“Orthokine Is 100% More Effective’
“The Orthokine group reported an improvement in pain intensity of more than 50%, while the improvement in the HA and placebo groups was only 25%,” according to Dr. Baltzer.
A study of Orthokine’s success in the treatment of human back pain was released in July 2004. Research by Dr. Cordelia Becker of the orthopedic clinic at the Ruhr-University Bochum, Germany, found that Orthokine relieved pain as effectively as cortisone therapy, with the effects lasting considerably longer – and without the negative side effects and dangers of the steroid.
A synthetic version of IRAP therapy version was approved by the U.S. Food and Drug Administration in 2001 for the treatment of rheumatoid arthritis (RA) in humans. Marketed by Amgen under the name Kineret, it involves daily subcutaneous injections which decrease the pain and swelling of moderate to severe RA, though it is ineffective against OA.
How ACS (Onoccomed or Orthokine) Works:
Cartilage and bone are living tissues which exist in the continual process of destruction and regeneration called remodeling, so that new tissue and repairs can occur.
In bone, cells called osteoclasts breakdown bone to make calcium available so that osteoblast cells can utilize it to create new bone or repair breaks.
In cartilage, cytokines (chemicals secreted by the immune system to attack infections breakdown damaged or dying cells) control this same balancing act. Interleukin-1 (IL-1) is the cytokine responsible for the breaking down of cartilage through normal inflammation and degeneration; while IRAP (interleukin-l receptor antagonist or IL-1Ra) and other “growth factors” regulate the reconstruction.
This continual turnover of the cartilage matrix is essential to healthy cartilage. But when chronic inflammation exists – and when there is a genetic predisposition toward OA — this delicate balance of breakdown and repair is thrown out of whack, favoring the side of destruction.
In a healthy joint, IL-1 is kept in check by a sufficient presence of IRAP. But when IRAP is in low supply (or IL-1 is in excess), these destructive cytokines can disrupt the molecular balance in joints. This causes pain, stiffness, inflammation and progressive damage to cartilage and bone in joints.
The result is the perpetuation of painful inflammation and the acceleration of cartilage erosion, or the disease state we call OA. Excess IL-l and TNF continue to destroy cartilage until bare bone grinds on bone, which creates even more inflammation, more cytokine production, more cartilage destruction and more pain.
OA then becomes a vicious, recurring cycle as damaged cartilage cells produce more interleukins and other cytokines that incite further inflammation, which break down cartilage even further.
When cartilage is finally gone, grinding friction and inflammatory agents begin to attack and destroy bone cells. This point is called Stage Four OA and surgical joint replacement is a patient’s only alternative.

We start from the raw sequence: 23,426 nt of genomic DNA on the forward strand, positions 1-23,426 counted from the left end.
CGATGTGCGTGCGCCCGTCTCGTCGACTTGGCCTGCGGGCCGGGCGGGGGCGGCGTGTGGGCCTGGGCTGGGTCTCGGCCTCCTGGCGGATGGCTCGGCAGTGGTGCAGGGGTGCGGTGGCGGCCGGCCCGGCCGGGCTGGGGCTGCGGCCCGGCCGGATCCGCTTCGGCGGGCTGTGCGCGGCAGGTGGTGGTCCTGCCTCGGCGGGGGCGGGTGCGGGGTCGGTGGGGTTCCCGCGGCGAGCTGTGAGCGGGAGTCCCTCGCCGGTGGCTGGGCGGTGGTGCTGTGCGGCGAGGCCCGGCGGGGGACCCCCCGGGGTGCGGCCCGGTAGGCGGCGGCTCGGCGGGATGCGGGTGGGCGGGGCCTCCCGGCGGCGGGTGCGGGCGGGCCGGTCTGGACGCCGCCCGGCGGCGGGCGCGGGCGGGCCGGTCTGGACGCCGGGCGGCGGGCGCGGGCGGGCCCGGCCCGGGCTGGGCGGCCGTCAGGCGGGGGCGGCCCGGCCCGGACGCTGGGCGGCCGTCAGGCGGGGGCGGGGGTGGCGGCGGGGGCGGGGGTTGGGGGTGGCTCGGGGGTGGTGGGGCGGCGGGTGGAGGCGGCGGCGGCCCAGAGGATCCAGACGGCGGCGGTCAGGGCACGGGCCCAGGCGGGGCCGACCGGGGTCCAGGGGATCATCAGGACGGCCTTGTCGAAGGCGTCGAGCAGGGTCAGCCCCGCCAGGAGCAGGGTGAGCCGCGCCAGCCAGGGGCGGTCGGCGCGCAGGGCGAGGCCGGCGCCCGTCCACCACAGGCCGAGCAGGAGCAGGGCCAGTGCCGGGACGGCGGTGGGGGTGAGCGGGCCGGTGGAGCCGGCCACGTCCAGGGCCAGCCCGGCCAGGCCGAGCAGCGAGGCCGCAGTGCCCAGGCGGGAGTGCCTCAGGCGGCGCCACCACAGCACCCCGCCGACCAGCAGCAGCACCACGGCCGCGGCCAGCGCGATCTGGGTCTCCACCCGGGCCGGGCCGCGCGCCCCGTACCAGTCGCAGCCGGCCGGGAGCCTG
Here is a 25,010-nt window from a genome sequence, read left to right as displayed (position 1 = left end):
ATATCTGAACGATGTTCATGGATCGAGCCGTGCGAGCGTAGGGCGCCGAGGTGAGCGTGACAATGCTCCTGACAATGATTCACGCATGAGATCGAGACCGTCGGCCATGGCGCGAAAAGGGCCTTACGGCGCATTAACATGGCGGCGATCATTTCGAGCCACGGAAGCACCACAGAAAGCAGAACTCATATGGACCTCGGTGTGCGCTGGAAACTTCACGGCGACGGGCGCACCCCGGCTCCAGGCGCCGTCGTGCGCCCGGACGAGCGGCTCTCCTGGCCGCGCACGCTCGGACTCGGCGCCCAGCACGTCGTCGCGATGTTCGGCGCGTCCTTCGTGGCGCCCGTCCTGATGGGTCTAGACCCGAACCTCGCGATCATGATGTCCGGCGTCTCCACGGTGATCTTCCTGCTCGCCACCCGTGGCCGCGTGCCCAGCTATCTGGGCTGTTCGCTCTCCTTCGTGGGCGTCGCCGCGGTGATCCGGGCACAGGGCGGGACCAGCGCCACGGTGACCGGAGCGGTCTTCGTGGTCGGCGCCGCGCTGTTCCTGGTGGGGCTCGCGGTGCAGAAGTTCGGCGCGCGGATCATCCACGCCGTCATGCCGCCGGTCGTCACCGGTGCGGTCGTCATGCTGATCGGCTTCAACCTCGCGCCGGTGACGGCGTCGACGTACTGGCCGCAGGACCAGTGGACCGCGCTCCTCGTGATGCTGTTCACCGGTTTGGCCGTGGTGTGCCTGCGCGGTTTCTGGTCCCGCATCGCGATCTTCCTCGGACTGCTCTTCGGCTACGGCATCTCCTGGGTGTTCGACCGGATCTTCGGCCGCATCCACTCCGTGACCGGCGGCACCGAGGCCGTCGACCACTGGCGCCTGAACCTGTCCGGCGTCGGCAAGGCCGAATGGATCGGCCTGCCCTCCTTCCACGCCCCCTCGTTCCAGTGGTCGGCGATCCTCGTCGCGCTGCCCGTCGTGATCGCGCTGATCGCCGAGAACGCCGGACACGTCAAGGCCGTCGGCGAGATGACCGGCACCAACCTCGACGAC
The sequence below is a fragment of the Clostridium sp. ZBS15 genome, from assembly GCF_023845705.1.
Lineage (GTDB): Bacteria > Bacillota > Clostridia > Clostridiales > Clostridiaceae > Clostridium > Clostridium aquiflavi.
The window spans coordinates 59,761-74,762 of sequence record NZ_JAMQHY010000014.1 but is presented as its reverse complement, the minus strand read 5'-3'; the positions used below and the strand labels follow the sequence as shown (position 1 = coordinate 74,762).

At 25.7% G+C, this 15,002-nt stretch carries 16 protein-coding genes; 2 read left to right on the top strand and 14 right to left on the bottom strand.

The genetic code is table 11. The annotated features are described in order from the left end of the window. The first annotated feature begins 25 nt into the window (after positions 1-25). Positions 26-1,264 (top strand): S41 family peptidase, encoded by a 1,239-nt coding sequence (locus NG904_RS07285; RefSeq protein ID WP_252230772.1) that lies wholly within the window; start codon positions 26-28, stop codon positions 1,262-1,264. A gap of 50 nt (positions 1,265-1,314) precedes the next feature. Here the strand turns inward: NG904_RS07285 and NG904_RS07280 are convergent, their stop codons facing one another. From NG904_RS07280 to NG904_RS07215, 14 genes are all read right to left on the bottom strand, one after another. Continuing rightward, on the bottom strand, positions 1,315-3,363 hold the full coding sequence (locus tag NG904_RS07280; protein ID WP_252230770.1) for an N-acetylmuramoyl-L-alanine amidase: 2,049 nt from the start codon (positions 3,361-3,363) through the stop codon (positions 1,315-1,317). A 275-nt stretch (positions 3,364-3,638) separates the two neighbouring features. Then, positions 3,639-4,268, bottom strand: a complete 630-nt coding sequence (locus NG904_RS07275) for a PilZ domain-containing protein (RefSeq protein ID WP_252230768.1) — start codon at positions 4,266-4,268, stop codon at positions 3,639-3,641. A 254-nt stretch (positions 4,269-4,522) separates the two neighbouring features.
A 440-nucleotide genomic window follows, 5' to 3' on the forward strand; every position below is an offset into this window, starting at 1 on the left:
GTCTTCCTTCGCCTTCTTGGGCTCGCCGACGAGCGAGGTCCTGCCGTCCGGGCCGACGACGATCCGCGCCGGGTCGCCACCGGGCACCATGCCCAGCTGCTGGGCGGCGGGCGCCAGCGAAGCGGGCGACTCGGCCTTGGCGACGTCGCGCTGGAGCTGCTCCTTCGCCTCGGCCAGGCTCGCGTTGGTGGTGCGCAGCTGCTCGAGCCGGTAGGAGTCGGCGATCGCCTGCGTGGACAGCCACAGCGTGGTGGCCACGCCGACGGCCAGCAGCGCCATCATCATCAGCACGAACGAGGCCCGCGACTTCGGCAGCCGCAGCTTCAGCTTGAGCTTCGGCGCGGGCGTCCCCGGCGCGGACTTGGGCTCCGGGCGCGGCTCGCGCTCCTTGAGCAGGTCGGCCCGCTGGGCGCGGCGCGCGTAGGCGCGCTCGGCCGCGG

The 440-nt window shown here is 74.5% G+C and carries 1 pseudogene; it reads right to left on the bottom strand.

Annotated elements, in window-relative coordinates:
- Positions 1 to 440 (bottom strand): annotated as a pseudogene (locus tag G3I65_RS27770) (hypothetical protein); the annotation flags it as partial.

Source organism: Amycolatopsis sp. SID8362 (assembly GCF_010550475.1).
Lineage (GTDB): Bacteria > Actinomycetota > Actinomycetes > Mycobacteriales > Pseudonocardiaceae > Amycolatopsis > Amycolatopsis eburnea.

How ACS (Onoccomed or Orthokine) Stops OA …
ACS (Onoccomed or Orthokine) is created by withdrawing blood from the patient into a large syringe containing specially treated glass beads. During a 24-hour incubation period, blood cells interact with the bead surfaces, simulating an immune response and prompting the blood to produce large quantities of IRAP, TNF and other beneficial anti-inflammatory compounds.
The syringes are then placed in a centrifuge to separate blood cells from the serum, which contains the boosted IRAP and other growth factors. Under three-dimensional x-rays (called computed tomography, or CT) the serum is injected into arthritic joints and/or problem areas of the spine.
Once in the problem area, ACS (Onoccomed or Orthokine) blocks the access of destructive IL-1 and TNF to the receptor sites on cartilage cells in the patient’s affected joint. The more IRAP and other beneficial growth factors present in a damaged joint, the less problem-causing cytokines such as IL-1 can harm it.
… and Actually Stimulates Joint Repair
ACS (Onoccomed or Orthokine) therapy is so exciting because of its’ potential for a long-term therapeutic effect on OA.
Whereas conventional treatments, such as anti-inflammatory drugs and steroids only have short-term effects(not to mention their serious side effects and health dangers), IRAP can actually stop the cartilage matrix from being degraded and stimulate its repair and true healing.
IRAP has the ability to stop the inflammation cycle and end the pain it causes for extended periods, if not indefinitely.
Typically, ACS (Onoccomed or Orthokine) treatments consist of daily injections for six days, with many patients experiencing significant improvement immediately. Because the serum is derived from the patient’s own blood – and a 100% biological substance — the possibility of adverse allergic of side effects is practically non-existent.